Minecraft is a construction game for PCs featuring blocky, retro-style graphics and open-ended “sandbox” gameplay. Since launching last summer, it has acquired more than 12m registered users and over 3m paying customers, putting it on track for revenues of €50m this year. Another Mojang title, Scrolls, is also in the works but the Swedish start-up on Thursday revealed the first third-party title that it’s planning to distribute on its platform.
Cobalt, developed by Oxeye Game Studios, is an action game set on a futuristic Titanic: a lost space-exploration vessel that disappeared just minutes into its voyage.
The game was developed by a team of three – one of whom also works at Mojang and with music by Scrolls’ composer. Oxeye have spent several months working out of Mojang’s offices. So this is a gentle step into the world of publishing and distribution for Mojang, which remains a small, tight-knit team in spite of its rapid growth.
Nonetheless, it’s an important one for both, helping to scale Mojang’s business through a revenue-share deal and giving Cobalt a bigger audience than it might have found alone.
Carl Manneh, Mojang’s chief executive, says that Oxeye was a suitable partner because it shares its “philosophy of developing games, which is staying close to the community and treating it as a service”. He told the FT:
“The growth of Minecraft has put Mojang in a position where we can reach millions of gamers. Collaborating with other indie game studios is something we see as a natural step in order to release great games in a faster pace that we can do ourselves. We will only partner with studios that find our way of developing games appealing, and of course that we personally really like the games.”
Mr Manneh said future games could be of any genre but have to share Mojang’s agile, iterative approach to developing, working off the back of player feedback and results. Mr Manneh and his team must also “really like” any game Mojang publishes. As such, Mojang is taking each opportunity as it comes, with no set number of third-party titles lined up over any particular timeframe.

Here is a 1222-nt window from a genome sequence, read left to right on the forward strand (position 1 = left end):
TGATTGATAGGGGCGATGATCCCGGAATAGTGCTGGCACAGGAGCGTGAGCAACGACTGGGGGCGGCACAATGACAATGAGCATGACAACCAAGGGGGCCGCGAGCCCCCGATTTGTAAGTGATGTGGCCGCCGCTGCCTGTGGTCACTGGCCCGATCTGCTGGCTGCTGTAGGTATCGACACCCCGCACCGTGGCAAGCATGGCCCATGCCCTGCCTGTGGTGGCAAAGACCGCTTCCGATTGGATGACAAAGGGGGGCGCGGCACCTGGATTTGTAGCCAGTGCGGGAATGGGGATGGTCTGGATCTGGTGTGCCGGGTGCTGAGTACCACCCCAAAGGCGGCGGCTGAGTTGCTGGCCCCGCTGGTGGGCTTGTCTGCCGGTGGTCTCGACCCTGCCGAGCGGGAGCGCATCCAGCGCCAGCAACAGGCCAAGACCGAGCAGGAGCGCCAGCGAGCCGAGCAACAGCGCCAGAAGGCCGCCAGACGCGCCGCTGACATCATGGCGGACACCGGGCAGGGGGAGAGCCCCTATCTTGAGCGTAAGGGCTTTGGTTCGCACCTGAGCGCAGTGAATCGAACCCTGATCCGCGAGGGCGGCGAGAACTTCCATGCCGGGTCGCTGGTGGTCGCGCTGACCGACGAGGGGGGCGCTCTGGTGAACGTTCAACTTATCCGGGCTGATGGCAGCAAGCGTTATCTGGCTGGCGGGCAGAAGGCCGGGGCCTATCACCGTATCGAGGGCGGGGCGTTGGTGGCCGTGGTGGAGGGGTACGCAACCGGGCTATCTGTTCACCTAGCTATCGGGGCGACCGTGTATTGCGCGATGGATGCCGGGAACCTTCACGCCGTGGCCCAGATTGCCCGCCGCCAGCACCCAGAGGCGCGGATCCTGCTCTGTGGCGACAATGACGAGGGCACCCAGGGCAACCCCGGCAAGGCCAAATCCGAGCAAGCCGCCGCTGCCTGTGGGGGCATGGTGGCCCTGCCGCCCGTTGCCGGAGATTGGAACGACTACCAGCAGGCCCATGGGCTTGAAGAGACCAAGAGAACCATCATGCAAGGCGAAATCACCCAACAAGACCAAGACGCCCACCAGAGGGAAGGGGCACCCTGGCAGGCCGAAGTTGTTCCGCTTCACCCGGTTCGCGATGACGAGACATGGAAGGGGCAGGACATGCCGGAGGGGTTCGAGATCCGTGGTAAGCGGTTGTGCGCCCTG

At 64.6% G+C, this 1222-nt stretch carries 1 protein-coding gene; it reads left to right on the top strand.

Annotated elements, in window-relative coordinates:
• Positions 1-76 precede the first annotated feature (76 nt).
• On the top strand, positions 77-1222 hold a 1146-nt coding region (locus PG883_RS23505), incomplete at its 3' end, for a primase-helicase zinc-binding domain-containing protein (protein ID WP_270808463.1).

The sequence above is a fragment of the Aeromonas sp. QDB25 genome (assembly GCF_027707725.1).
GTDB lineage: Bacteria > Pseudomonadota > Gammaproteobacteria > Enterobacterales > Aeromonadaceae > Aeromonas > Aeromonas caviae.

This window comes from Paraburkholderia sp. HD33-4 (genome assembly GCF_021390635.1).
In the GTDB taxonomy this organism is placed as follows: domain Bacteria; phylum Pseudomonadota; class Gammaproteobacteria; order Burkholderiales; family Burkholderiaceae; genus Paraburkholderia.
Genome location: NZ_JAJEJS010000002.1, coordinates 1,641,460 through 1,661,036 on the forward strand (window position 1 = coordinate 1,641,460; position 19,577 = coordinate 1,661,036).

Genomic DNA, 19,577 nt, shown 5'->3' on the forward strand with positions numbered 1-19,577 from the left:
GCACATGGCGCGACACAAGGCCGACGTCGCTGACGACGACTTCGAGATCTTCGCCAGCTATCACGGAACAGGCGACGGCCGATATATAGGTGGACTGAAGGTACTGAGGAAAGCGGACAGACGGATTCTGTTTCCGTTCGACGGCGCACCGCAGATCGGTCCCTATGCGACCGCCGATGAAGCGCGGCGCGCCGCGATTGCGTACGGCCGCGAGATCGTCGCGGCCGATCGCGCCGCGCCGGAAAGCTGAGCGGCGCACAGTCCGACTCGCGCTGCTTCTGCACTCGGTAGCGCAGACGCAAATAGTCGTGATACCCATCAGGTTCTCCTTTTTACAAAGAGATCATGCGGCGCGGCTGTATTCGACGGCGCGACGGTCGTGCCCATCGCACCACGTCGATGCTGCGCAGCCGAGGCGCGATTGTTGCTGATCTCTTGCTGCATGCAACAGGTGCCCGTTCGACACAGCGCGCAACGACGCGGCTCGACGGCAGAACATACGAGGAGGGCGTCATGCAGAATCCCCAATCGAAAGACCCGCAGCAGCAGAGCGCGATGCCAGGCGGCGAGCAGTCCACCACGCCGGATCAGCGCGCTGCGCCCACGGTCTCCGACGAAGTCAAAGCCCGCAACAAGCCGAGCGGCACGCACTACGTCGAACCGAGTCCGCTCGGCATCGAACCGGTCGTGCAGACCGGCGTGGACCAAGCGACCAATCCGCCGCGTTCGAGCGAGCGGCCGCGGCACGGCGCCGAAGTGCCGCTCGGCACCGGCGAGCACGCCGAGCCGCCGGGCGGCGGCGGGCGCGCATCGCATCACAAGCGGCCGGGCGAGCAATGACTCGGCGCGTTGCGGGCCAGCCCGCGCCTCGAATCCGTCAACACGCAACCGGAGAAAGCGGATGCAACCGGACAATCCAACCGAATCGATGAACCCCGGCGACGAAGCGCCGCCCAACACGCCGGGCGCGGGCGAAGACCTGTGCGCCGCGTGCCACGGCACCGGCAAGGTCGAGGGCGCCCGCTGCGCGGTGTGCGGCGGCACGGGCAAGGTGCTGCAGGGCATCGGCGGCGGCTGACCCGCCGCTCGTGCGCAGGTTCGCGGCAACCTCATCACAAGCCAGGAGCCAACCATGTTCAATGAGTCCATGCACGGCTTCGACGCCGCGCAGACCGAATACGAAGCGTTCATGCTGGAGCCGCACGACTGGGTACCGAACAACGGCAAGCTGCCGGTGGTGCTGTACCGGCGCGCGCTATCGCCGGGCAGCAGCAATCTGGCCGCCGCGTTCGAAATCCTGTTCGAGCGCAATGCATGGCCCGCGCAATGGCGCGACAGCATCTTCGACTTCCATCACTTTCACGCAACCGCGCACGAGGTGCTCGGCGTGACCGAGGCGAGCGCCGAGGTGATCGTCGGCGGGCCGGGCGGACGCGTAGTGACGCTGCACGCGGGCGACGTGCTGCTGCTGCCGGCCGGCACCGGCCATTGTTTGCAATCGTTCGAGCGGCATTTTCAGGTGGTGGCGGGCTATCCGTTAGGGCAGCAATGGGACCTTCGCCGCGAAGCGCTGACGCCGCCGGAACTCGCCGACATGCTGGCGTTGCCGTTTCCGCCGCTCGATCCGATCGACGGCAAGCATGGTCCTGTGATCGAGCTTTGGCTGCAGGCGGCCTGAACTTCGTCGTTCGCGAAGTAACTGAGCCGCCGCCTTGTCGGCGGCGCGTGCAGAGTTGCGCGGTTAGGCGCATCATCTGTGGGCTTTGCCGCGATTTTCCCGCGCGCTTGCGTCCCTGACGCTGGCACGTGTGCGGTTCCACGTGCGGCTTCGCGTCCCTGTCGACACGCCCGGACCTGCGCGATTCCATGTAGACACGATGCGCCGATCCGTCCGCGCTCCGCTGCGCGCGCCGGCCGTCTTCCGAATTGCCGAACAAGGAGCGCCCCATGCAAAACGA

Recent reports have suggested that Rovio believes it can achieve a multi-billion-dollar valuation as it seeks to make Angry Birds into a Super Mario-style franchise. Reuters reported on Thursday that in an interview with a Finnish magazine, Rovio marketing chief Peter Vesterbacka said rumours of a $1bn valuation were “too low”.
Speaking to the FT earlier this year, Mr Manneh said several large venture firms and games companies had made lucrative offers but Mojang is trying to stay small and lean for the moment.
While Rovio is pushing into Angry Birds films, soft toys and other merchandising, Mojang – which relies on the open web rather than an app store as its primary distribution platform – is hoping to scale its business by becoming the destination for a certain flavour of lo-fi, modification-friendly indie games. It’s a smaller niche than a crowd-pleaser like Angry Birds, but as its sales figures show (Minecraft is still officially in beta), not an insignificant one.
Mr Manneh says that Mojang can offer other developers “bridges between the games, a unified payment system and login system”, although the precise details are still being finalised. There’s clearly a little way to go before Mojang becomes the next Activision Blizzard.
In the meantime, Minecraft fans will be able to try Cobalt at the PAX gaming event in Seattle later this month. The title will go into closed alpha at the end of September with a commercial release planned for later in the autumn.